In what seems peripherally related to our recent exercise in award aggregation, The Prizewinners, the Booker Prize recently announced their Best of the Booker, a prize to commeorate the 40th anniversary of the Prize and also to name the “best overall novel to have won the prize.” It went, somewhat predictably, to Salman Rushdie for Midnight’s Children – the book also won when the Booker gave out a similar award 15 years ago. Scott, however, makes a very compelling argument that J.G. Farrell’s “novel of imperial decay,” The Siege of Krishnapur, deserved to be honored instead.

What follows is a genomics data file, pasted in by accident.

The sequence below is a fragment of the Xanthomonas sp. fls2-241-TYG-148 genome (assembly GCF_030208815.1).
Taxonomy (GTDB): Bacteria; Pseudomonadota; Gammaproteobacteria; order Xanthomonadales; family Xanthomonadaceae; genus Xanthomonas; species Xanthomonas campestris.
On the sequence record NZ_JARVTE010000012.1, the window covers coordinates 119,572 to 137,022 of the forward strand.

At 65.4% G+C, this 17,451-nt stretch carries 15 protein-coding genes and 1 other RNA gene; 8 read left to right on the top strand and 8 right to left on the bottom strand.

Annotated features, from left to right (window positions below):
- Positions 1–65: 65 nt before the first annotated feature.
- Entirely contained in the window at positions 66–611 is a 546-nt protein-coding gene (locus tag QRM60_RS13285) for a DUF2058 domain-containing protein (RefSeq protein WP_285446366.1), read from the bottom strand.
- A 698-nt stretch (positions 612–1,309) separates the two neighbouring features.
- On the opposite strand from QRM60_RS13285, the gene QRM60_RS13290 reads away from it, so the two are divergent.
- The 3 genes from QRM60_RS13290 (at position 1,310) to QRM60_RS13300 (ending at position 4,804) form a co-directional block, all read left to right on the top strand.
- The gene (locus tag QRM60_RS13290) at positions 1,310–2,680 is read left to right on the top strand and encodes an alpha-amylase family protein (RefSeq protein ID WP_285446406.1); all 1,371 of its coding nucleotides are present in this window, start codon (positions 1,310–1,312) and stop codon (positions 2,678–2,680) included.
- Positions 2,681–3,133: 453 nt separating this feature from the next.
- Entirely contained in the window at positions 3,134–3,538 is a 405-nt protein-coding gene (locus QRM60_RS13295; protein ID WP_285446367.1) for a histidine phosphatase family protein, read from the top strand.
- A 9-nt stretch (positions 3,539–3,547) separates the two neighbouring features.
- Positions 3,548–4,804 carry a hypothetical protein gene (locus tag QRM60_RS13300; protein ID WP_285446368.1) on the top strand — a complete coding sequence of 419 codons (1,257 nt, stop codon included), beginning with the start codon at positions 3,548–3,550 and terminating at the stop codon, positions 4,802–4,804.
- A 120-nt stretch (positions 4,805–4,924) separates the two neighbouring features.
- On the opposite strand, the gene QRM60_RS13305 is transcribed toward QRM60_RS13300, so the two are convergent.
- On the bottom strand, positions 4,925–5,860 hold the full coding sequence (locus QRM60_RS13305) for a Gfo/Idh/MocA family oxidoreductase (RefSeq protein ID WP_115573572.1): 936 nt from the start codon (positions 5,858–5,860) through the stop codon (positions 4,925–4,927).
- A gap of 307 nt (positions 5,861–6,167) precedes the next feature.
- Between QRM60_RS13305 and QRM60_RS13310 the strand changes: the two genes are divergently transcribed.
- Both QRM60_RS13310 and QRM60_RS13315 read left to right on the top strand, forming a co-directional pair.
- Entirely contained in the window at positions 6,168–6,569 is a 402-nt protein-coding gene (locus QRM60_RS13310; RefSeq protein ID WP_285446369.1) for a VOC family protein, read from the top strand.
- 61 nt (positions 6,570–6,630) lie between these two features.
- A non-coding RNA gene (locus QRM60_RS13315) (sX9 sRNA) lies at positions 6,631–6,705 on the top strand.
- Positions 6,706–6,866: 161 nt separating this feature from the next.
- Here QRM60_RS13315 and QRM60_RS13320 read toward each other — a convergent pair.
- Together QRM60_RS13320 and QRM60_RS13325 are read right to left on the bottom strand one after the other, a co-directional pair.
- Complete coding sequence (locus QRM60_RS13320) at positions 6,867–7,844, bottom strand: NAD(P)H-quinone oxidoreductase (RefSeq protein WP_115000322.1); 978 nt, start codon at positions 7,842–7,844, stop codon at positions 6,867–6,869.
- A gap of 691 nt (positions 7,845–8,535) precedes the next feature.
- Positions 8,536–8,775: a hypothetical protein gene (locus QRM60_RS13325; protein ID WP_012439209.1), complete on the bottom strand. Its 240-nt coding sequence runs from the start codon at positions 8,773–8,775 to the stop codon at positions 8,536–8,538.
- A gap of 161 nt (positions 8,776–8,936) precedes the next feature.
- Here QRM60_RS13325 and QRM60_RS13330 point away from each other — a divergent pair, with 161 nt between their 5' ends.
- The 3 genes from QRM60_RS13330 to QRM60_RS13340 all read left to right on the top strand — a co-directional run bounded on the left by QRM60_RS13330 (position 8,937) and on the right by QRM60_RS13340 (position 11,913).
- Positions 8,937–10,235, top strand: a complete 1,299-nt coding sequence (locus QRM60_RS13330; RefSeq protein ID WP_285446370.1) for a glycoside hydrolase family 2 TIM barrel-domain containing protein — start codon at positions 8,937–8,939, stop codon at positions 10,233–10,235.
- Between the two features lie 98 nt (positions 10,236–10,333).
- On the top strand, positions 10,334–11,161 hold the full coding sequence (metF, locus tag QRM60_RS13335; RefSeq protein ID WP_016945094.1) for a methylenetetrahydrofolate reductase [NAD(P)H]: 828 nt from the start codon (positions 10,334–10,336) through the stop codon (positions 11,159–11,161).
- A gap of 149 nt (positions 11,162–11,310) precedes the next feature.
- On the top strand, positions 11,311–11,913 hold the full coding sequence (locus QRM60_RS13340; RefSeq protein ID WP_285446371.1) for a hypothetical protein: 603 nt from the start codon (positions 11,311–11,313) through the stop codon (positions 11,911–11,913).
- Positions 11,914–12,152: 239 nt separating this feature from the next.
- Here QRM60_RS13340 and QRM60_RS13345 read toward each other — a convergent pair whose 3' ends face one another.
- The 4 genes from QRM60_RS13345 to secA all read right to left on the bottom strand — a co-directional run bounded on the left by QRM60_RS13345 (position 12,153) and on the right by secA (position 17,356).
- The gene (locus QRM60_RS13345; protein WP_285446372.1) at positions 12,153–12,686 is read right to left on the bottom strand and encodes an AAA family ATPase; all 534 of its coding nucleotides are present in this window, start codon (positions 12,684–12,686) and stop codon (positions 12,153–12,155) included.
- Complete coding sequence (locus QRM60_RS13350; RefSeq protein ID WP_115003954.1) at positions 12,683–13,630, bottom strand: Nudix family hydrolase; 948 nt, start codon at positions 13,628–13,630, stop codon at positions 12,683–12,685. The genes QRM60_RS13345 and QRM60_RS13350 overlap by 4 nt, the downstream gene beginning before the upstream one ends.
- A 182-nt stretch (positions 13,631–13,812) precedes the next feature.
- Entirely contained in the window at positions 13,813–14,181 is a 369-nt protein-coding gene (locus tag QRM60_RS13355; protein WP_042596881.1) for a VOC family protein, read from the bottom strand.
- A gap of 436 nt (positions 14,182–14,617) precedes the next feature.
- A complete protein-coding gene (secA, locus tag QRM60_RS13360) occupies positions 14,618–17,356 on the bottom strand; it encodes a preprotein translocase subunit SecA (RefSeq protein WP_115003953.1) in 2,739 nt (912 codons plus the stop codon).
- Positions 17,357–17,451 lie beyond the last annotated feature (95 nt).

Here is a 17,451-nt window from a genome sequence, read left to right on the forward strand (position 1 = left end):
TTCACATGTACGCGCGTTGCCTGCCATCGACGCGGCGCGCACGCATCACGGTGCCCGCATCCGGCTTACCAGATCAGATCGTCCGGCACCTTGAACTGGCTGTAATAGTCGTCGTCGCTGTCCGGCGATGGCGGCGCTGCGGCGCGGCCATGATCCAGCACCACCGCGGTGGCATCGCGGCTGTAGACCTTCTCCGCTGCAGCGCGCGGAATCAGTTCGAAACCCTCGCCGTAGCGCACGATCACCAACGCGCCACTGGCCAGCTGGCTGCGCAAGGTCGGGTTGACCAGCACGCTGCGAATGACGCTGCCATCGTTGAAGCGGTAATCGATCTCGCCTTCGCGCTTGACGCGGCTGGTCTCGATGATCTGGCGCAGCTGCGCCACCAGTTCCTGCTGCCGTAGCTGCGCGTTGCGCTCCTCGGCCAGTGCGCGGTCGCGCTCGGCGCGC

Meanwhile, in what seems peripherally related to our recent exercise in books-in-translation aggregation, The Prizewinners International, the Lit Saloon points us to The Times’ (UK) list of “the 50 outstanding literary translations from the last 50 years,” presented alphabetically. Some Millions favorites like The Master and Margarita, 100 Years of Solitude, and If on a Winter’s Night a Traveler appear. Interestingly, Edith Grossman, one of the most celebrated translators in recent years, does not make the list.